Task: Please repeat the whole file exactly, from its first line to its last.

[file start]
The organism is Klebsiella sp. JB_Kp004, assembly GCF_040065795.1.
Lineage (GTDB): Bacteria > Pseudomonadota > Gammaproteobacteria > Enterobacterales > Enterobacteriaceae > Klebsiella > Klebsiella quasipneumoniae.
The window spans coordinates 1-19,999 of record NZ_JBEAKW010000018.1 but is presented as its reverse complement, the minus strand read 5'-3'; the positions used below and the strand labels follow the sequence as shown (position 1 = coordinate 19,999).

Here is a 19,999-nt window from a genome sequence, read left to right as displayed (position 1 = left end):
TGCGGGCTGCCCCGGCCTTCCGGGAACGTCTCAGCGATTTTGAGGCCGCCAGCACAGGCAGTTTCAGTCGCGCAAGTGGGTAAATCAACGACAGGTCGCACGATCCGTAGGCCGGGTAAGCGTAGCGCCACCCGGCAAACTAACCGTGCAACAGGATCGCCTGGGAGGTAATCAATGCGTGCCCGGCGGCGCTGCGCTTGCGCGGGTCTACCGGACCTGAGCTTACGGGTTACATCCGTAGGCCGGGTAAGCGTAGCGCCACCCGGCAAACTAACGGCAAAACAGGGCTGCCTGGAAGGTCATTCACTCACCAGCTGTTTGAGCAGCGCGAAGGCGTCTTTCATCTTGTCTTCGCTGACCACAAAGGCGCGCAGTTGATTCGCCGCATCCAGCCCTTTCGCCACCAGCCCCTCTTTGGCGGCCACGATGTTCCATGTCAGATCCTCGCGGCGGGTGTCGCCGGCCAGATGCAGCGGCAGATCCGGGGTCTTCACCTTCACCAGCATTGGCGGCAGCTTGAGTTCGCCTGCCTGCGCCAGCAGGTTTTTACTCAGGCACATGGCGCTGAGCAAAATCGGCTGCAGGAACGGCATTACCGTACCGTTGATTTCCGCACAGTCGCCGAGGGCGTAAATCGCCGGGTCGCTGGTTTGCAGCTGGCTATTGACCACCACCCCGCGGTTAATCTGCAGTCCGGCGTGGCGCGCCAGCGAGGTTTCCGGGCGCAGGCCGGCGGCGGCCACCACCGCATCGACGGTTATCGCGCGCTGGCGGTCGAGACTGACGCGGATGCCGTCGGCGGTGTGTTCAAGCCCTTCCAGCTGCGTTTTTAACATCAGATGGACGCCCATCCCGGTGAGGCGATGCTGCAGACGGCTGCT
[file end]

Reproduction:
The organism is Klebsiella sp. JB_Kp004, assembly GCF_040065795.1.
Lineage (GTDB): Bacteria > Pseudomonadota > Gammaproteobacteria > Enterobacterales > Enterobacteriaceae > Klebsiella > Klebsiella quasipneumoniae.
The window spans coordinates 1-19,999 of record NZ_JBEAKW010000018.1 but is presented as its reverse complement, the minus strand read 5'-3'; the positions used below and the strand labels follow the sequence as shown (position 1 = coordinate 19,999).

Here is a 19,999-nt window from a genome sequence, read left to right as displayed (position 1 = left end):
TGCGGGCTGCCCCGGCCTTCCGGGAACGTCTCAGCGATTTTGAGGCCGCCAGCACAGGCAGTTTCAGTCGCGCAAGTGGGTAAATCAACGACAGGTCGCACGATCCGTAGGCCGGGTAAGCGTAGCGCCACCCGGCAAACTAACCGTGCAACAGGATCGCCTGGGAGGTAATCAATGCGTGCCCGGCGGCGCTGCGCTTGCGCGGGTCTACCGGACCTGAGCTTACGGGTTACATCCGTAGGCCGGGTAAGCGTAGCGCCACCCGGCAAACTAACGGCAAAACAGGGCTGCCTGGAAGGTCATTCACTCACCAGCTGTTTGAGCAGCGCGAAGGCGTCTTTCATCTTGTCTTCGCTGACCACAAAGGCGCGCAGTTGATTCGCCGCATCCAGCCCTTTCGCCACCAGCCCCTCTTTGGCGGCCACGATGTTCCATGTCAGATCCTCGCGGCGGGTGTCGCCGGCCAGATGCAGCGGCAGATCCGGGGTCTTCACCTTCACCAGCATTGGCGGCAGCTTGAGTTCGCCTGCCTGCGCCAGCAGGTTTTTACTCAGGCACATGGCGCTGAGCAAAATCGGCTGCAGGAACGGCATTACCGTACCGTTGATTTCCGCACAGTCGCCGAGGGCGTAAATCGCCGGGTCGCTGGTTTGCAGCTGGCTATTGACCACCACCCCGCGGTTAATCTGCAGTCCGGCGTGGCGCGCCAGCGAGGTTTCCGGGCGCAGGCCGGCGGCGGCCACCACCGCATCGACGGTTATCGCGCGCTGGCGGTCGAGACTGACGCGGATGCCGTCGGCGGTGTGTTCAAGCCCTTCCAGCTGCGTTTTTAACATCAGATGGACGCCCATCCCGGTGAGGCGATGCTGCAGACGGCTGCT